Born to survivalists in the mountains of Idaho, Tara Westover was seventeen the first time she set foot in a classroom. Her family was so isolated from mainstream society that there was no one to ensure the children received an education, and no one to intervene when one of Tara’s older brothers became violent. When another brother got himself into college, Tara decided to try a new kind of life. Her quest for knowledge transformed her, taking her over oceans and across continents, to Harvard and to Cambridge University. Only then would she wonder if she’d traveled too far, if there was still a way home.
On a cool June evening in 2009, after performing a concert at London’s Royal Academy of Music, twenty-year-old American flautist Edwin Rist boarded a train for a suburban outpost of the British Museum of Natural History. Home to one of the largest ornithological collections in the world, the Tring museum was full of rare bird specimens whose gorgeous feathers were worth staggering amounts of money to the men who shared Edwin’s obsession: the Victorian art of salmon fly-tying. Once inside the museum, the champion fly-tier grabbed hundreds of bird skins—some collected 150 years earlier by a contemporary of Darwin’s, Alfred Russel Wallace, who’d risked everything to gather them—and escaped into the darkness.
Since women earned the right to vote a little under one hundred years ago, our progress hasn’t been the Olympic sprint toward gender equality first wave feminists hoped for, but more of a slow, elderly mall walk (with frequent stops to Cinnabon) over the four hundred million hurdles we still face. Some of these obstacles are obvious-unequal pay, under-representation in government, reproductive restrictions, lack of floor-length mirrors in hotel rooms. But a lot of them are harder to identify. They’re the white noise of oppression that we’ve accepted as lady business as usual, and the patriarchy wants to keep it that way.
Born on a farm and named in a field by her parents―artist Chrisann Brennan and Steve Jobs―Lisa Brennan-Jobs’s childhood unfolded in a rapidly changing Silicon Valley. When she was young, Lisa’s father was a mythical figure who was rarely present in her life. As she grew older, her father took an interest in her, ushering her into a new world of mansions, vacations, and private schools. His attention was thrilling, but he could also be cold, critical and unpredictable. When her relationship with her mother grew strained in high school, Lisa decided to move in with her father, hoping he’d become the parent she’d always wanted him to be.
A memoir of betrayal and self-discovery by bestselling author Glennon Doyle, Love Warrior is a gorgeous and inspiring account of how we are all born to be warriors: strong, powerful, and brave; able to confront the pain and claim the love that exists for us all. This chronicle of a beautiful, brutal journey speaks to anyone who yearns for deeper, truer relationships and a more abundant, authentic life.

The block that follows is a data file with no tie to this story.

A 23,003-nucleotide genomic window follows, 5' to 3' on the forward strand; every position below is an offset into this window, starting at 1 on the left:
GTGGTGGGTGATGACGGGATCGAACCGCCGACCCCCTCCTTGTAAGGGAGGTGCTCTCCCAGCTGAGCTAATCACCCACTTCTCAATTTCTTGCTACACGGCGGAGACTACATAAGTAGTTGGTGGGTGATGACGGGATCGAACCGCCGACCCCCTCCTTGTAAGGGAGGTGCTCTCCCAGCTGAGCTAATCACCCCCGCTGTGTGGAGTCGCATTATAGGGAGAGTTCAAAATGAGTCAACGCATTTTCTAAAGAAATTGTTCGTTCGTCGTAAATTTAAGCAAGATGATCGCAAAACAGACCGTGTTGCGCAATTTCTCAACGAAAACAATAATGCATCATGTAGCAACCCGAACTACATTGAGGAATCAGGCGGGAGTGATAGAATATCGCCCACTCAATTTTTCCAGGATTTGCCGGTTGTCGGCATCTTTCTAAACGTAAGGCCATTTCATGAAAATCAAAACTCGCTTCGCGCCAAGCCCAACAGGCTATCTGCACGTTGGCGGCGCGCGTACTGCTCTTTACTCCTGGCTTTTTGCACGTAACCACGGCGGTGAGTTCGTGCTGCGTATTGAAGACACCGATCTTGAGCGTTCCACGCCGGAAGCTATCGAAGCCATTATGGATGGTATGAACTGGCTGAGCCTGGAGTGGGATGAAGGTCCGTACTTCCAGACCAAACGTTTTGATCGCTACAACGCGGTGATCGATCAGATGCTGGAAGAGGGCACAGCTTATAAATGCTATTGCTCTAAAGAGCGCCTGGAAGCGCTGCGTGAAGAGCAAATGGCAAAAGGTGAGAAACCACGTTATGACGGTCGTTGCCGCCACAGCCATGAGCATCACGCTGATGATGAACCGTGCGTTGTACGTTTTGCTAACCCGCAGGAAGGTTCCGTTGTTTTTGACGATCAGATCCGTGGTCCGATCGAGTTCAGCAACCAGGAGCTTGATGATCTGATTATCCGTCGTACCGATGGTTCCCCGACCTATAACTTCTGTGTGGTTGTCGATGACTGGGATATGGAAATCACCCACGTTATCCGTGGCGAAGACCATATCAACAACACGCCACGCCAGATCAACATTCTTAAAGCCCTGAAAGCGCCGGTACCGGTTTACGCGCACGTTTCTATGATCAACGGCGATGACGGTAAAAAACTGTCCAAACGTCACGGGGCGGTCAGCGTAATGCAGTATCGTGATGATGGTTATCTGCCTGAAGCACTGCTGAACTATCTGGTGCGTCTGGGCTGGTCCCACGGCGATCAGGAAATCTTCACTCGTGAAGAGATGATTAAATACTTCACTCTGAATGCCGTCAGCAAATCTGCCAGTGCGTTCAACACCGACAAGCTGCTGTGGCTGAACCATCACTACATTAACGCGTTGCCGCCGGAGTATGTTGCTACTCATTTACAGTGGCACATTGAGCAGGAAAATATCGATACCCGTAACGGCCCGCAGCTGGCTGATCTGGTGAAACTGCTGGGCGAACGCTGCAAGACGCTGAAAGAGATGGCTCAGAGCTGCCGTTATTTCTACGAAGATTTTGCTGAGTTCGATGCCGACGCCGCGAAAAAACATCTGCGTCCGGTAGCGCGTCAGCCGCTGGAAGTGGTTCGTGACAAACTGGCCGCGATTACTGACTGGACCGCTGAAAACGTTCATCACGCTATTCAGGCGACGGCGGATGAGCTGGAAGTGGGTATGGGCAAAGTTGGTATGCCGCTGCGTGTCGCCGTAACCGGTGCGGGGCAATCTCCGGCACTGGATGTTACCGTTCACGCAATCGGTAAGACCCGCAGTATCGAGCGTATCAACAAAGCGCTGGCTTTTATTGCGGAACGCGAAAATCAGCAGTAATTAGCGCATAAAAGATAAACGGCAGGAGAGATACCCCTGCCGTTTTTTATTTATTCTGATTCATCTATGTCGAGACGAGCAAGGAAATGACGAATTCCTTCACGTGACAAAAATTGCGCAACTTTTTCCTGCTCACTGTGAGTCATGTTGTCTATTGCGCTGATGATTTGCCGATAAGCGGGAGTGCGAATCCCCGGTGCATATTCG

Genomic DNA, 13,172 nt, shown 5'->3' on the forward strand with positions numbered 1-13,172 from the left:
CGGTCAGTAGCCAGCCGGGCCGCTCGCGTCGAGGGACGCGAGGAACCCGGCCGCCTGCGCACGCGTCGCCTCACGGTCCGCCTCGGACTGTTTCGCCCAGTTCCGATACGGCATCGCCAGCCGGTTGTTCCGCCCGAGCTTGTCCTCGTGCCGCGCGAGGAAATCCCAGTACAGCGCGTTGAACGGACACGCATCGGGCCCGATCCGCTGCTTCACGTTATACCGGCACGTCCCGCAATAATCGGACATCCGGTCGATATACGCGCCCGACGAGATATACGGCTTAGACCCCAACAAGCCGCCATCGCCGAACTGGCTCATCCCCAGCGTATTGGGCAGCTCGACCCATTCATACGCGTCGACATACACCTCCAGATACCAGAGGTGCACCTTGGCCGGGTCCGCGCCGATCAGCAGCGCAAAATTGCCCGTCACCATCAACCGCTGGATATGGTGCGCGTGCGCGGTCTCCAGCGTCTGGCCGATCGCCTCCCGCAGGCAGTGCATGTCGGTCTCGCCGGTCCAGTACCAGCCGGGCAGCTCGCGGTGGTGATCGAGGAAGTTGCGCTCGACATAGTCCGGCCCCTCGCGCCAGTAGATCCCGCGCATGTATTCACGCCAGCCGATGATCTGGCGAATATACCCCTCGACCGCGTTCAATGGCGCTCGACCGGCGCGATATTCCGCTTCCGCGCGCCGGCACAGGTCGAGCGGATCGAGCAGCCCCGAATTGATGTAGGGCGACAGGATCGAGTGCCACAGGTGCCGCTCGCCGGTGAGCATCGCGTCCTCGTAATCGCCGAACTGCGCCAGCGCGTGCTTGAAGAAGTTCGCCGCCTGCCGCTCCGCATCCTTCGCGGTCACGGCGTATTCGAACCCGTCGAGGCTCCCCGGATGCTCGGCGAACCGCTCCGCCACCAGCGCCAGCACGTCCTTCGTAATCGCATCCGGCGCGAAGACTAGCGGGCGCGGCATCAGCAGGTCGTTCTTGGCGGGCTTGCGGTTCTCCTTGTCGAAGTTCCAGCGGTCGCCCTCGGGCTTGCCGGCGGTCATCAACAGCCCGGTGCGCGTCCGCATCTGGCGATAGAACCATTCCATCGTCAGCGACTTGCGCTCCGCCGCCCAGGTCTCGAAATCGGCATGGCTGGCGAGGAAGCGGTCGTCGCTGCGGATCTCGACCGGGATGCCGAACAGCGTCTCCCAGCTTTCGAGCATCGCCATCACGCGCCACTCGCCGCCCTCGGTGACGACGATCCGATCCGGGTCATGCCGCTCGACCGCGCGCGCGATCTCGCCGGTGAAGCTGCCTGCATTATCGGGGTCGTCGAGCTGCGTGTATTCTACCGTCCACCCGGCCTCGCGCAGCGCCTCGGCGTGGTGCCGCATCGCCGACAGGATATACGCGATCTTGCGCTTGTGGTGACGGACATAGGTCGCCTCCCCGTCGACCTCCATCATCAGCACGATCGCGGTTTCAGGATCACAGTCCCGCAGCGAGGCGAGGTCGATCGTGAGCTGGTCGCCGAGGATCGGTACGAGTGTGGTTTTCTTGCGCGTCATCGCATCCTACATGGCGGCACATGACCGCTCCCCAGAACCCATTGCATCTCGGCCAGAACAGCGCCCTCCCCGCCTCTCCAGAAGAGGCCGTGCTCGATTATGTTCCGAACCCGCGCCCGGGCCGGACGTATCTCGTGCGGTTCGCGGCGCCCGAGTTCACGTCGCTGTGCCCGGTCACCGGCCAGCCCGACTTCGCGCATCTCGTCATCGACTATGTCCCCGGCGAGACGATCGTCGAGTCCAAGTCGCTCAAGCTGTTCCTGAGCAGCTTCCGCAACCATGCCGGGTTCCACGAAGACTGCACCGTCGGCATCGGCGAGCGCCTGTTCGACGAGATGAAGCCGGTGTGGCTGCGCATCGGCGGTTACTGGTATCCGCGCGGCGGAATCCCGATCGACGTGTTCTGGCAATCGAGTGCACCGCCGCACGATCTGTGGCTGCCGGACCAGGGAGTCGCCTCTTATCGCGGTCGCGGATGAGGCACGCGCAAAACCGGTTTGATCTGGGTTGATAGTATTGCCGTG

New Releases from Favorite Authors
My Favorite Half-Night Stand – Look, not every book needs to be a deep thinker. I enjoy the hell out of Christina Lauren and think this book would be amazing paired with a bottle of wine, a new nail polish and your favorite lip gloss.
The Witch Elm – Faithful fans of Tana French will already have this one in their hands, but even newcomers to the author will be excited to get their hands on this suspenseful story from one of the masters. Perhaps pair this new release with fan favorite The Likeness for someone who doesn’t have French on their radar yet.
Unsheltered – Barbara Kingsolver is an absolute literary gift. Look at your list and find the person with whom you exchange knowing glances about the state of our country. Buy this for that person and make a promise to get together to talk about it after you’ve both read it.
Dear Evan Hansen – Fans of the musical will love having the story in their hands, but I love that this story can reach a wider audience than those who are able to see the show on Broadway or in a touring production. You might want to gift this book with a pocket pack of Kleenex.
Non-Book Gifts for Book Lovers
Kindle Paperwhite – I put a kindle on my gift guide every single year because I think it’s one of our greatest technological advances. I held out on the Paperwhite for a long time, because I believed myself to be an e-reading purist – no backlights for me! Turns out reading with a Paperwhite is absolutely nothing like reading on a phone or tablet screen and I was very wrong for many years.
Study Date Candle from WickHabit – From our favorite independent candle maker, this candle smells of old books, wood, and peppermint tea.
100 Essential Novels Scratch Off Poster – For the book lover that has everything, this poster will allow them to track their progress in completing the ultimate book bucket list.
As always, if you find this list useful, we would love it if you would share with a friend. We would love to hear the books you’re gifting and hoping to receive this year.